Nike/Anheuser-Busch InBev: Dropping Armstrong
A week after the U.S. Anti-Doping Agency detailed Lance Armstrong’s alleged use of performance-enhancing substances, Nike and Anheuser-Busch InBev pulled the plug on endorsing the cyclist. Nike said it was ending Armstrong’s contract, and Anheuser-Busch said it won’t renew his contract at yearend. Both will continue to support his Livestrong foundation, which helps people affected by cancer. They had stood by Armstrong even after the USADA stripped him of his record seven Tour de France titles in August. Separately, Armstrong announced he was stepping down as chairman of Livestrong. He has repeatedly denied doping, saying he has never failed a drug test.
Microsoft: Fighting on Apple’s home turf
Microsoft’s Xbox Music Internet service rolled out Oct. 16 on Xbox game consoles and is slated for release soon on computers with Windows 8. The company looks to drain market share from Apple’s iTunes while competing directly against Pandora and Spotify. On computers and tablets, it’s ad-supported and free; on consoles and phones, it costs $9.99 per month. Microsoft also plans to sell its first computer, an iPad-challenging tablet dubbed Surface RT, for as little as $499 starting on Oct. 26.
Cigarette makers: Fighting smoking in Russia
Russian Prime Minister Dmitry Medvedev says Philip Morris, British American Tobacco, and other cigarette makers hooked Russians on smoking, and now the country plans to crack down on the habit. Higher taxes on tobacco products and proposed bans on public smoking and cigarette advertising are “just the beginning” of efforts to counter high mortality rates, Medvedev said. The tobacco industry has mounted a last-ditch effort to temper the measures, including asking for smoking sections in bars and restaurants and a continuation of marketing sponsorships.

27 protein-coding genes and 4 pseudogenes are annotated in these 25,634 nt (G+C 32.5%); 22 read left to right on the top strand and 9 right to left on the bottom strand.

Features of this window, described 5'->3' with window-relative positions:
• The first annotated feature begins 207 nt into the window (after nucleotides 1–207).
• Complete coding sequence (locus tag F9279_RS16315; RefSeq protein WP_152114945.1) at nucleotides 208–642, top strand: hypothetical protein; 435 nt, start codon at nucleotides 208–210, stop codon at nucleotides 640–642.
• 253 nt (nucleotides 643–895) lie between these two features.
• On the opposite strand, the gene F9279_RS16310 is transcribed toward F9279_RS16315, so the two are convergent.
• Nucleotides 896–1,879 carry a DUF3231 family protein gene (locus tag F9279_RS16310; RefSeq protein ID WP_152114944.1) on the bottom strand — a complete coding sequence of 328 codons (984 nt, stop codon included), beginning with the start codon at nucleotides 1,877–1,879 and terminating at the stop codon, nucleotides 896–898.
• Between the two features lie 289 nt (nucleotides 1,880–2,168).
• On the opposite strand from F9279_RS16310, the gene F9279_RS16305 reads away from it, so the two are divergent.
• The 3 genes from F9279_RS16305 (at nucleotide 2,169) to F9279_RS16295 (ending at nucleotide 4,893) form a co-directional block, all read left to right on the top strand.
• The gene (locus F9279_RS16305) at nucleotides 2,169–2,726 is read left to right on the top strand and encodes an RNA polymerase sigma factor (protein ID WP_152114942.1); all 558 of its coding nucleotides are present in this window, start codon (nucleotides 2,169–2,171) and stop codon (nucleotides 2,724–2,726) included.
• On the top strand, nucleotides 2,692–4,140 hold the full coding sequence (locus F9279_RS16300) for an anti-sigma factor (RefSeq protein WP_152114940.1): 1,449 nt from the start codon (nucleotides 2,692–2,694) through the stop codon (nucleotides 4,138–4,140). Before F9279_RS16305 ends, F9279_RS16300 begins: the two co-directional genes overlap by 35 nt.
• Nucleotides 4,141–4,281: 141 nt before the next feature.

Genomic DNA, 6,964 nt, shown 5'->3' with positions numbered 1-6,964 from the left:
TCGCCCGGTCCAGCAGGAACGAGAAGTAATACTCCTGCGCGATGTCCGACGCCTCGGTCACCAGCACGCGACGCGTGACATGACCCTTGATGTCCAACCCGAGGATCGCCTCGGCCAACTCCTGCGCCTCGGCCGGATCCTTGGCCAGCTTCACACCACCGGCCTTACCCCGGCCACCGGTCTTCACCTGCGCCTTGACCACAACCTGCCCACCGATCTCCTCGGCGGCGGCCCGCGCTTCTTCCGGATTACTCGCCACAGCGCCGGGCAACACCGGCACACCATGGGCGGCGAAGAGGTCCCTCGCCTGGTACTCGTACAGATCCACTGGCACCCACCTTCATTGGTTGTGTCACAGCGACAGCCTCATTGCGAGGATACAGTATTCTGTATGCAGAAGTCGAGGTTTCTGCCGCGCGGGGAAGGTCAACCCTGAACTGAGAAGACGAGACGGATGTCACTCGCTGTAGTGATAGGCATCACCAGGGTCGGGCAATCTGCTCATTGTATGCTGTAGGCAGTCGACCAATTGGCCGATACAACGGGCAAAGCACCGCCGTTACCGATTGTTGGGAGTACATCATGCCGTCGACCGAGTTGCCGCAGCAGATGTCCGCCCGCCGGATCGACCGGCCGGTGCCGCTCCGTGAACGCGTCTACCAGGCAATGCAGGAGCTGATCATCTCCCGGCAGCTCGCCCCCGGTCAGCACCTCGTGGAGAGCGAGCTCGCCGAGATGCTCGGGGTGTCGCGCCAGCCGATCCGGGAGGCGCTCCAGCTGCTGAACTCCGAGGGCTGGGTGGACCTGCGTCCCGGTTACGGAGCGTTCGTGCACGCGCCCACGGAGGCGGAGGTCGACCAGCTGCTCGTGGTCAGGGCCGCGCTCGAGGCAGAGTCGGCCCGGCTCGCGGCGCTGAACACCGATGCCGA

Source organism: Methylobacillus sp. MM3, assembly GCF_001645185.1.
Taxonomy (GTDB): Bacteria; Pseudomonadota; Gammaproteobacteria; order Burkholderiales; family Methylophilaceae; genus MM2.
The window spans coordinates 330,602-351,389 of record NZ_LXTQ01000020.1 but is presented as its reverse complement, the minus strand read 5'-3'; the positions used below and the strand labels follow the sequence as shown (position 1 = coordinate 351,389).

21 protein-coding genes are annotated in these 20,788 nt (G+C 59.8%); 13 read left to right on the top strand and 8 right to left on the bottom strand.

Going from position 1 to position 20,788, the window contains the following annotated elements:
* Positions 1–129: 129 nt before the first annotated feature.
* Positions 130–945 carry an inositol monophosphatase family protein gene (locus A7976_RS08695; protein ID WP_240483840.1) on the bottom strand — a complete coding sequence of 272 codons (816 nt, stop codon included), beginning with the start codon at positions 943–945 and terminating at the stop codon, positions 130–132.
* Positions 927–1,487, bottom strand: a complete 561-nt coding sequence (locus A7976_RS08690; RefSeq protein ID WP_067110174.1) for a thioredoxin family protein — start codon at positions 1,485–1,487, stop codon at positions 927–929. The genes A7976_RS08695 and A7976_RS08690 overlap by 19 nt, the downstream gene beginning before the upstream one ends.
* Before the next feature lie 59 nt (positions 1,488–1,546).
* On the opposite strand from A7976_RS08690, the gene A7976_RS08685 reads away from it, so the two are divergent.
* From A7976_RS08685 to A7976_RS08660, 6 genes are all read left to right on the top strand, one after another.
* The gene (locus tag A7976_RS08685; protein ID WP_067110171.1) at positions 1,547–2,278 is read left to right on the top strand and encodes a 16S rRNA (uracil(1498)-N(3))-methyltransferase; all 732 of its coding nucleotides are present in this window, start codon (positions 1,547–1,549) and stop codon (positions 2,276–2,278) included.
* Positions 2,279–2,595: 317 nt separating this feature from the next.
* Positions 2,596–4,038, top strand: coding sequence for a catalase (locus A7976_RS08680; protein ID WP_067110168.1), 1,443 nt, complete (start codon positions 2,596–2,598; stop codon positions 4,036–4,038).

Target: The showroom fights back
Target has vowed to match the online prices of retailers including Amazon.com, Wal-Mart, and Best Buy during the holiday season as it works to fight “showrooming,” shoppers’ use of physical stores to browse merchandise before ordering it through the Web. The catch: Customers must purchase the item first, then bring their receipt to the customer service desk to get the better deal. They can also claim a refund later if they find an even lower price. The offer extends from Nov. 1 to Dec. 16, Chief Executive Officer Gregg Steinhafel said on Oct. 16.
Daimler: Discounts signal a broader downturn
Germany, which had bucked the decline this year in Europe’s auto market, is succumbing to the economic slump, prompting carmakers to push incentives to a two-year high. Deals include a €3,000 ($3,900) trade-in incentive for Daimler’s Mercedes-Benz, equaling the price cut Renault is offering for the Mégane, according to the automakers’ German websites. European sales by Mercedes, the world’s third-biggest luxury carmaker, fell 6.1 percent in September from a year earlier, with the drop in Germany almost double that rate.